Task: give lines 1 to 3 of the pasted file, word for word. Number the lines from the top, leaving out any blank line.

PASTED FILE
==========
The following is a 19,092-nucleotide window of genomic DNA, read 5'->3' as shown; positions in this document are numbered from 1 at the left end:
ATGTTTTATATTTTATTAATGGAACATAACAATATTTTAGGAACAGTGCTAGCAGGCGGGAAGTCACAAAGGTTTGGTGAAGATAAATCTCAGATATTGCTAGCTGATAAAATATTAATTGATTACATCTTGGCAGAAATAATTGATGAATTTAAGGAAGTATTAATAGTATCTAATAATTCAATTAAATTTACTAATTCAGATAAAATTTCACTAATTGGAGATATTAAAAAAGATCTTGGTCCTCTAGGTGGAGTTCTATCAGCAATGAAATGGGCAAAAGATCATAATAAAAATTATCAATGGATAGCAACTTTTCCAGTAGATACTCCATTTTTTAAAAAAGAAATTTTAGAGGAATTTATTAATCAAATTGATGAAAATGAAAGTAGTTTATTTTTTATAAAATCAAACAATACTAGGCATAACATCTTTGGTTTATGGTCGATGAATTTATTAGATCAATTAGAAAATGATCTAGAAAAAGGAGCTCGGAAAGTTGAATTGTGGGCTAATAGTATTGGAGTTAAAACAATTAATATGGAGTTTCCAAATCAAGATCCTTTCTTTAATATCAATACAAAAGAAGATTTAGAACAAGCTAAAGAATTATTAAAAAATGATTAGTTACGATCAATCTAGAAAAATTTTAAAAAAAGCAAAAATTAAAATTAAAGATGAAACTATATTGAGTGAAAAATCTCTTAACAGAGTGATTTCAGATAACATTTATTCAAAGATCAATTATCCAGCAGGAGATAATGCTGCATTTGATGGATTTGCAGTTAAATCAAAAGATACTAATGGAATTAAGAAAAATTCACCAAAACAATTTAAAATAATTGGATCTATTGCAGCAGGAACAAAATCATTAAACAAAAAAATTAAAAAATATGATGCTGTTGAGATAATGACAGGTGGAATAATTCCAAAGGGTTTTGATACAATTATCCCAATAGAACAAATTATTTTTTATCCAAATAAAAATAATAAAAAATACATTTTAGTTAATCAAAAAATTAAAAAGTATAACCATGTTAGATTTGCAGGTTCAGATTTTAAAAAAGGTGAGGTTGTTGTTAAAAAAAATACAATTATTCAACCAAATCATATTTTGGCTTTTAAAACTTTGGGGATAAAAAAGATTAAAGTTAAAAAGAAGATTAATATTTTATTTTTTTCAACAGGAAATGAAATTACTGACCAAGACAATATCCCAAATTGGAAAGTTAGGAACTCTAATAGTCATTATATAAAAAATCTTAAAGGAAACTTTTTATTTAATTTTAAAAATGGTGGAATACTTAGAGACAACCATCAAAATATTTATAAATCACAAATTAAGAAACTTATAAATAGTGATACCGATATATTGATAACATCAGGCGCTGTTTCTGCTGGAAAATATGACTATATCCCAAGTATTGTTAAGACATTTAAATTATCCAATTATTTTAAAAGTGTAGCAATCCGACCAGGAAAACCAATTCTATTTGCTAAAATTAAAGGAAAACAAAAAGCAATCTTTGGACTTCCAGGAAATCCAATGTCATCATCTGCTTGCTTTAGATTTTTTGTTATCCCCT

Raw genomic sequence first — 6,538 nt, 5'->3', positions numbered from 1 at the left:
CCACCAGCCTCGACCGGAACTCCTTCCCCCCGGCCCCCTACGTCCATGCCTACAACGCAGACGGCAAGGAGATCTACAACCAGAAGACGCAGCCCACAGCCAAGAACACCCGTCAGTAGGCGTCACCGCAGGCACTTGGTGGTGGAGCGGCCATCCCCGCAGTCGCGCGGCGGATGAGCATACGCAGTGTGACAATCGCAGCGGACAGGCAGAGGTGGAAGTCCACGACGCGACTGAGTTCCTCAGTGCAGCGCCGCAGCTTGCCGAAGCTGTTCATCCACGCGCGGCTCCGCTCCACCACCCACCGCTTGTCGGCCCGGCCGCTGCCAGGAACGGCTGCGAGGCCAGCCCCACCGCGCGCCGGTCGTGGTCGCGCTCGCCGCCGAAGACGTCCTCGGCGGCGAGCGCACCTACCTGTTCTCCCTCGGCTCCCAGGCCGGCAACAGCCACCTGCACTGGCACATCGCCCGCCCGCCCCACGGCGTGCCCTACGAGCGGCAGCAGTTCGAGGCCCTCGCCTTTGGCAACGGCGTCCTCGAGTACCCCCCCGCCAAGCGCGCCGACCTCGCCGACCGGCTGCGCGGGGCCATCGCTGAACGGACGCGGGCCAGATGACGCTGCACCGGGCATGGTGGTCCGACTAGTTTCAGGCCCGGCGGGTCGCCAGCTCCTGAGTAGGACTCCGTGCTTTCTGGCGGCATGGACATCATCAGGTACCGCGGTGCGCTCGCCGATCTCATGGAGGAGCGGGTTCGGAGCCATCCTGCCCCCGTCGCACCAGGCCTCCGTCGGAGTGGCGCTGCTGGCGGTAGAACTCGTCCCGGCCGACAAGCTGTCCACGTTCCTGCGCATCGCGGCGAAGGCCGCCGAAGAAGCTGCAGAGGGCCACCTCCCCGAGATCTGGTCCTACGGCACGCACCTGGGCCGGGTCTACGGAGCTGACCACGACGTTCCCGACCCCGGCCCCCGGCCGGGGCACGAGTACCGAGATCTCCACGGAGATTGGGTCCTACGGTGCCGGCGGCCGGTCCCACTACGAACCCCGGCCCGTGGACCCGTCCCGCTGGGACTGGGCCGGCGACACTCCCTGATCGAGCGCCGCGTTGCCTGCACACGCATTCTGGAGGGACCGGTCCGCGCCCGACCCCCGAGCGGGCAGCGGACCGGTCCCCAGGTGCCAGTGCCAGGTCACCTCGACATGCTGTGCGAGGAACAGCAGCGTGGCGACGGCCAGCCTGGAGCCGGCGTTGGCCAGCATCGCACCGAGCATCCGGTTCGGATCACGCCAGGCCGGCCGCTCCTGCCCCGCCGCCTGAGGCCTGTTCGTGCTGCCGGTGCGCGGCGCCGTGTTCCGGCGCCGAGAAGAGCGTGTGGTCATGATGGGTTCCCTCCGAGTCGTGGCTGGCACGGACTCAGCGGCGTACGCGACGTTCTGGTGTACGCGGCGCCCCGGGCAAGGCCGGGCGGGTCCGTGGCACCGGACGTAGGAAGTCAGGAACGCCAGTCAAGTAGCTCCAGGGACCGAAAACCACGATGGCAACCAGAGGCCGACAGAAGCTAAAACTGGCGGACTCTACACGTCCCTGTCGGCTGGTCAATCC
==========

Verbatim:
The following is a 19,092-nucleotide window of genomic DNA, read 5'->3' as shown; positions in this document are numbered from 1 at the left end:
ATGTTTTATATTTTATTAATGGAACATAACAATATTTTAGGAACAGTGCTAGCAGGCGGGAAGTCACAAAGGTTTGGTGAAGATAAATCTCAGATATTGCTAGCTGATAAAATATTAATTGATTACATCTTGGCAGAAATAATTGATGAATTTAAGGAAGTATTAATAGTATCTAATAATTCAATTAAATTTACTAATTCAGATAAAATTTCACTAATTGGAGATATTAAAAAAGATCTTGGTCCTCTAGGTGGAGTTCTATCAGCAATGAAATGGGCAAAAGATCATAATAAAAATTATCAATGGATAGCAACTTTTCCAGTAGATACTCCATTTTTTAAAAAAGAAATTTTAGAGGAATTTATTAATCAAATTGATGAAAATGAAAGTAGTTTATTTTTTATAAAATCAAACAATACTAGGCATAACATCTTTGGTTTATGGTCGATGAATTTATTAGATCAATTAGAAAATGATCTAGAAAAAGGAGCTCGGAAAGTTGAATTGTGGGCTAATAGTATTGGAGTTAAAACAATTAATATGGAGTTTCCAAATCAAGATCCTTTCTTTAATATCAATACAAAAGAAGATTTAGAACAAGCTAAAGAATTATTAAAAAATGATTAGTTACGATCAATCTAGAAAAATTTTAAAAAAAGCAAAAATTAAAATTAAAGATGAAACTATATTGAGTGAAAAATCTCTTAACAGAGTGATTTCAGATAACATTTATTCAAAGATCAATTATCCAGCAGGAGATAATGCTGCATTTGATGGATTTGCAGTTAAATCAAAAGATACTAATGGAATTAAGAAAAATTCACCAAAACAATTTAAAATAATTGGATCTATTGCAGCAGGAACAAAATCATTAAACAAAAAAATTAAAAAATATGATGCTGTTGAGATAATGACAGGTGGAATAATTCCAAAGGGTTTTGATACAATTATCCCAATAGAACAAATTATTTTTTATCCAAATAAAAATAATAAAAAATACATTTTAGTTAATCAAAAAATTAAAAAGTATAACCATGTTAGATTTGCAGGTTCAGATTTTAAAAAAGGTGAGGTTGTTGTTAAAAAAAATACAATTATTCAACCAAATCATATTTTGGCTTTTAAAACTTTGGGGATAAAAAAGATTAAAGTTAAAAAGAAGATTAATATTTTATTTTTTTCAACAGGAAATGAAATTACTGACCAAGACAATATCCCAAATTGGAAAGTTAGGAACTCTAATAGTCATTATATAAAAAATCTTAAAGGAAACTTTTTATTTAATTTTAAAAATGGTGGAATACTTAGAGACAACCATCAAAATATTTATAAATCACAAATTAAGAAACTTATAAATAGTGATACCGATATATTGATAACATCAGGCGCTGTTTCTGCTGGAAAATATGACTATATCCCAAGTATTGTTAAGACATTTAAATTATCCAATTATTTTAAAAGTGTAGCAATCCGACCAGGAAAACCAATTCTATTTGCTAAAATTAAAGGAAAACAAAAAGCAATCTTTGGACTTCCAGGAAATCCAATGTCATCATCTGCTTGCTTTAGATTTTTTGTTATCCCCT

Raw genomic sequence first — 6,538 nt, 5'->3', positions numbered from 1 at the left: